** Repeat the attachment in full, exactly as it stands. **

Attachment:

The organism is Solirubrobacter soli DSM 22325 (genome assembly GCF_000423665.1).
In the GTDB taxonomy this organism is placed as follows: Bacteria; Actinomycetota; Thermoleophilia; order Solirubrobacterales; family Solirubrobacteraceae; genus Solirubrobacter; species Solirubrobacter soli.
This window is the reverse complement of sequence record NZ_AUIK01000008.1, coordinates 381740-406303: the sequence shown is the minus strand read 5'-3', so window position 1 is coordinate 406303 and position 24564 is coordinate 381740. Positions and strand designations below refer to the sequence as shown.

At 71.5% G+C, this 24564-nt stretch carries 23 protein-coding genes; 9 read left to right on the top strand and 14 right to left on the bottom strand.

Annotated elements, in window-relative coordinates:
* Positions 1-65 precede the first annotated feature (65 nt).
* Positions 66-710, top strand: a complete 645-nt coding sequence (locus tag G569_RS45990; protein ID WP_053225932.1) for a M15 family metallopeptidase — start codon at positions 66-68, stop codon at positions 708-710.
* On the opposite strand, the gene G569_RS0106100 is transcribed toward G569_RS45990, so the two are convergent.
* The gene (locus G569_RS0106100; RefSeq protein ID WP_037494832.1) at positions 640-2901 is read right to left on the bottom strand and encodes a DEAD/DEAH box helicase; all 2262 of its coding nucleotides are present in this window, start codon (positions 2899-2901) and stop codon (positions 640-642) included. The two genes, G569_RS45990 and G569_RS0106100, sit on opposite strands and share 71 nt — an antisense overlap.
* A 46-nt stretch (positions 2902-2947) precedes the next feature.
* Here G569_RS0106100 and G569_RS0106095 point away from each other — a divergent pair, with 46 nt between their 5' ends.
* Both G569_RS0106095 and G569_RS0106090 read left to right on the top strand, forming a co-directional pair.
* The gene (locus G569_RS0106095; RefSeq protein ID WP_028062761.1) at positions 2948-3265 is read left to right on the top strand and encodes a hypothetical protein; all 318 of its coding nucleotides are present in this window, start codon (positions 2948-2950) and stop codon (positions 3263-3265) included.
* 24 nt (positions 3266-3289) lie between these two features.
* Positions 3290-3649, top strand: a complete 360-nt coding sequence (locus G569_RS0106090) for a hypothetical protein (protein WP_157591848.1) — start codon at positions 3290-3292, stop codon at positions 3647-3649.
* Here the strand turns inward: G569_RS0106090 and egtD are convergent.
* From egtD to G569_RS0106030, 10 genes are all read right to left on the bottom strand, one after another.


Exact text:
The organism is Solirubrobacter soli DSM 22325 (genome assembly GCF_000423665.1).
In the GTDB taxonomy this organism is placed as follows: Bacteria; Actinomycetota; Thermoleophilia; order Solirubrobacterales; family Solirubrobacteraceae; genus Solirubrobacter; species Solirubrobacter soli.
This window is the reverse complement of sequence record NZ_AUIK01000008.1, coordinates 381740-406303: the sequence shown is the minus strand read 5'-3', so window position 1 is coordinate 406303 and position 24564 is coordinate 381740. Positions and strand designations below refer to the sequence as shown.

At 71.5% G+C, this 24564-nt stretch carries 23 protein-coding genes; 9 read left to right on the top strand and 14 right to left on the bottom strand.

Annotated elements, in window-relative coordinates:
* Positions 1-65 precede the first annotated feature (65 nt).
* Positions 66-710, top strand: a complete 645-nt coding sequence (locus tag G569_RS45990; protein ID WP_053225932.1) for a M15 family metallopeptidase — start codon at positions 66-68, stop codon at positions 708-710.
* On the opposite strand, the gene G569_RS0106100 is transcribed toward G569_RS45990, so the two are convergent.
* The gene (locus G569_RS0106100; RefSeq protein ID WP_037494832.1) at positions 640-2901 is read right to left on the bottom strand and encodes a DEAD/DEAH box helicase; all 2262 of its coding nucleotides are present in this window, start codon (positions 2899-2901) and stop codon (positions 640-642) included. The two genes, G569_RS45990 and G569_RS0106100, sit on opposite strands and share 71 nt — an antisense overlap.
* A 46-nt stretch (positions 2902-2947) precedes the next feature.
* Here G569_RS0106100 and G569_RS0106095 point away from each other — a divergent pair, with 46 nt between their 5' ends.
* Both G569_RS0106095 and G569_RS0106090 read left to right on the top strand, forming a co-directional pair.
* The gene (locus G569_RS0106095; RefSeq protein ID WP_028062761.1) at positions 2948-3265 is read left to right on the top strand and encodes a hypothetical protein; all 318 of its coding nucleotides are present in this window, start codon (positions 2948-2950) and stop codon (positions 3263-3265) included.
* 24 nt (positions 3266-3289) lie between these two features.
* Positions 3290-3649, top strand: a complete 360-nt coding sequence (locus G569_RS0106090) for a hypothetical protein (protein WP_157591848.1) — start codon at positions 3290-3292, stop codon at positions 3647-3649.
* Here the strand turns inward: G569_RS0106090 and egtD are convergent.
* From egtD to G569_RS0106030, 10 genes are all read right to left on the bottom strand, one after another.